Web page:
Another conceptually-related but distinct example of this is the use of “captive search” URIs to meet a user’s need to dynamically assemble a set of related documents. For instance, one can retrieve all the environmental law decisions of the Supreme Court at this link:
Such URIs embed search terms (“environment”, “environmental”, “EPA”) and, when used in links, retrieve the set of documents found by searching on those terms. Typically, they are used to deal with instability or growth in the underlying corpus of things being searched. They are “automatically” kept up to date as the collection changes, inasmuch as they just provoke a search of the changed collection that presents results based on the current collection contents.
In that way, they are a great help to site designers. Problems can arise, however, if the user imagines that the URI somehow identifies the exact set of items retrieved for any time period other than the moment of retrieval. Precisely because the method is dynamic, the user may or may not retrieve the same document set at a later invocation. As a low-cost, low-effort alternative to semantic tagging, however, the approach is irresistible.
Some newer systems, such as VIAF, do allow the ad-hoc construction of URIs for dynamically assembled sets of objects that are then fixed as a permanent group identified by the newly-minted URI. Assuming that an appropriate search could be designed, one might thus construct URIs for any useful group of items found in an authority file, for example a list of all subcommittees of the House Armed Services Committee that have existed up to the present:
e) Process milestone. The grant of a moniker by an official body can be an acknowledgement that official notice must now be taken, or that some process has begun, ended, or reached some other important stage. That is obviously the case with bills, where a single piece of legislation may receive a number of identifiers as it makes its way through the process, culminating in a Public Law number at the time of signing. The existence of such a PL number can be taken as evidence that the bill has been passed into law.
f) Proxy for provenance. Again because monikers are often assigned by officials or organizations with special standing, they become proxies for provenance. The existence of a bill number is evidence that the Clerk of the House has seen something and acted in a particular way with respect to it; it is valuable evidence in any attempt to establish authority.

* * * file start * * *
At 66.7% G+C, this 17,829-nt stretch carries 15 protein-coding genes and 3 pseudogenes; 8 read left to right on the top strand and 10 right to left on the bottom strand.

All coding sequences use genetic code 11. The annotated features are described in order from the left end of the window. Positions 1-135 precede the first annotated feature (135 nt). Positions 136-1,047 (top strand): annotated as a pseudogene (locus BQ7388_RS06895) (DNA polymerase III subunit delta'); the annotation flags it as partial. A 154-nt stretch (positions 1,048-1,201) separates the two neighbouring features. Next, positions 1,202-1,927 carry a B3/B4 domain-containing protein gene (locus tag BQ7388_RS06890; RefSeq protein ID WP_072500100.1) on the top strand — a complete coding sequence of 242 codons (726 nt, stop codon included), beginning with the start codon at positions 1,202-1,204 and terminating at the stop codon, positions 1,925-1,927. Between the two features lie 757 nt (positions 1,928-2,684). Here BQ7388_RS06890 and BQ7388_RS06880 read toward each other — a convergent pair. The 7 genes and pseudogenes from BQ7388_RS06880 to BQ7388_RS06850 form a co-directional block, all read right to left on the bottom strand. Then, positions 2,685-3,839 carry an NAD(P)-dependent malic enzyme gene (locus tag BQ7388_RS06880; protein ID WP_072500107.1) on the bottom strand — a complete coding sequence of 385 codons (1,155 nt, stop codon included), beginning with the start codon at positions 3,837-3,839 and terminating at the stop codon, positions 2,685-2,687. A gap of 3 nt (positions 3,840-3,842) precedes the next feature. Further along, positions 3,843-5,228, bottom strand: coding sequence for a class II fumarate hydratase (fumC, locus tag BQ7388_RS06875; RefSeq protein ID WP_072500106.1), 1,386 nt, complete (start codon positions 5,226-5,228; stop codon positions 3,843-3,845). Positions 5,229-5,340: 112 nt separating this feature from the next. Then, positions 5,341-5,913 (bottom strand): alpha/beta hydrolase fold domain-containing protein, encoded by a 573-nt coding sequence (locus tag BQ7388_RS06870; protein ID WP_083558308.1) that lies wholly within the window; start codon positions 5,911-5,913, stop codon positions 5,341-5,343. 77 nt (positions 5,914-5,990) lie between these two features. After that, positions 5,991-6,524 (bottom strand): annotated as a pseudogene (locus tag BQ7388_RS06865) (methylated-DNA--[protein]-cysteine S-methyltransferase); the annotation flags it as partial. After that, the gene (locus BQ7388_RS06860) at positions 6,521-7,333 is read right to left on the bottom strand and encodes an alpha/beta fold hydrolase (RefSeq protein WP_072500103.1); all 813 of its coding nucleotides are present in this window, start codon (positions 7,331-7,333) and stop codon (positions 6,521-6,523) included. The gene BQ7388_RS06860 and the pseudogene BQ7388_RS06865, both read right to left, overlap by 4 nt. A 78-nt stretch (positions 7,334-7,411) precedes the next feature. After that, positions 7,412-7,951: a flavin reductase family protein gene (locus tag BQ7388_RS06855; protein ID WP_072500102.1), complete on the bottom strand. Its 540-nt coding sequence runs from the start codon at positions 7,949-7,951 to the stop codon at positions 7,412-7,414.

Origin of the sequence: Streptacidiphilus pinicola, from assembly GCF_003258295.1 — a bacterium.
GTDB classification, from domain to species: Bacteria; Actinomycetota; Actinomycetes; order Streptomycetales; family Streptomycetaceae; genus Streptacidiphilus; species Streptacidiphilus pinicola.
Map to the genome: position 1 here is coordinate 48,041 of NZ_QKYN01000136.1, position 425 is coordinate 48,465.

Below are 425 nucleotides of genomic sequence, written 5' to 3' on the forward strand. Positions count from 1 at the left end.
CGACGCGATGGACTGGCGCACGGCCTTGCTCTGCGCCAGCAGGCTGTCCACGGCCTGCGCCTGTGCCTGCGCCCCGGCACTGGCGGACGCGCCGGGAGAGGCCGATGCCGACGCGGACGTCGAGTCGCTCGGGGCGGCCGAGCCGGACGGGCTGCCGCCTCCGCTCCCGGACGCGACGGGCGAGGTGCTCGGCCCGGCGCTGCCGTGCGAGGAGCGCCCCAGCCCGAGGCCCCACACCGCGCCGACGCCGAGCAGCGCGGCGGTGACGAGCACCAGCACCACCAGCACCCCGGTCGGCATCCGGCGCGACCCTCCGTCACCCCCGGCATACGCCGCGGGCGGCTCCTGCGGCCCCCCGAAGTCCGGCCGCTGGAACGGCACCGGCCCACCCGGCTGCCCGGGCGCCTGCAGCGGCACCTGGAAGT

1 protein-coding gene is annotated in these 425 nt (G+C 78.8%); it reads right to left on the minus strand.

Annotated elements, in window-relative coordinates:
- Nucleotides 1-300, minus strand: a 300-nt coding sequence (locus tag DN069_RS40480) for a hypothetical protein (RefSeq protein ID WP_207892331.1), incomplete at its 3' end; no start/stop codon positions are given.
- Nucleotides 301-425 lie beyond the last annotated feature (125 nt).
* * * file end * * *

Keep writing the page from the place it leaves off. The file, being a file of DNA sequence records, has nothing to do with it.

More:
g) Popular names, professional terms of art, and other vernacular uses. Monikers notably find their way into popular and professional use, some in ways that are quite persistent. News media frequently refer to legislation by a popular name created by Congress based on the names of sponsors (the “Taft-Hartley Act”) or by the press itself (“Obamacare”). They can be politicized (“death tax”), or serve as a kind of marketing tool (“USA-PATRIOT Act”). Some labels and identifiers become very closely associated with the things they label, becoming terms of art in their own right. Thus, it is common to refer to a “501(c)(3) nonprofit” or a “Subchapter K” partnership. Vernacular labels have particular importance for citizens, who often use them as input to search systems. At this writing, developers at the Sunlight Foundation have just started an initiative to collect such labels through crowdsourcing.
Some other reading you might find useful:
- Berners-Lee, Tim. Cool URIs for the Semantic Web.
- Bruce, T.R. and Shetland, D.A. (2007). Resilience in Identifier Design.
- Bruce, T. R., and Richards, R. C. (2011). Adapting Specialized Legal Metadata to the Digital Environment: The Code of Federal Regulations Parallel Table of Authorities and Rules. Paper presented at ICAIL 2011: The 13th International Conference on Artificial Intelligence and Law. Slides at http://liicr.nl/qdWBWi . Full text available from the authors.
- Campbell, D. Identifying the Identifiers. International Conference on Dublin Core and Metadata Applications, North America.
- legislation.gov.uk : high-level API documentation at http://data.gov.uk/blog/legislationgovuk-api
- Netherlands statutes online
- NISO collection of resources on name identifiers. Online at Name identifiers: http://www.niso.org/news/events/2010/nameid/resources/
- Spinosa, P., Francesconi, E., and Lupo, C. A Uniform Resource Name (URN) Namespace for Sources of Law (LEX). IETF informational draft.
- Tennison, Jeni. What do URIs Mean Anyway. Jeni’s Musings blog, July 5, 2011. Jeni’s other blog posts are useful as well.
- Wikipedia article on Uniform Resource Names
- W3C Library Linked Data Incubator group wiki, Recommendation on URIs
- W3C Technical Architecture Group. URNS, Namespaces, and Registries.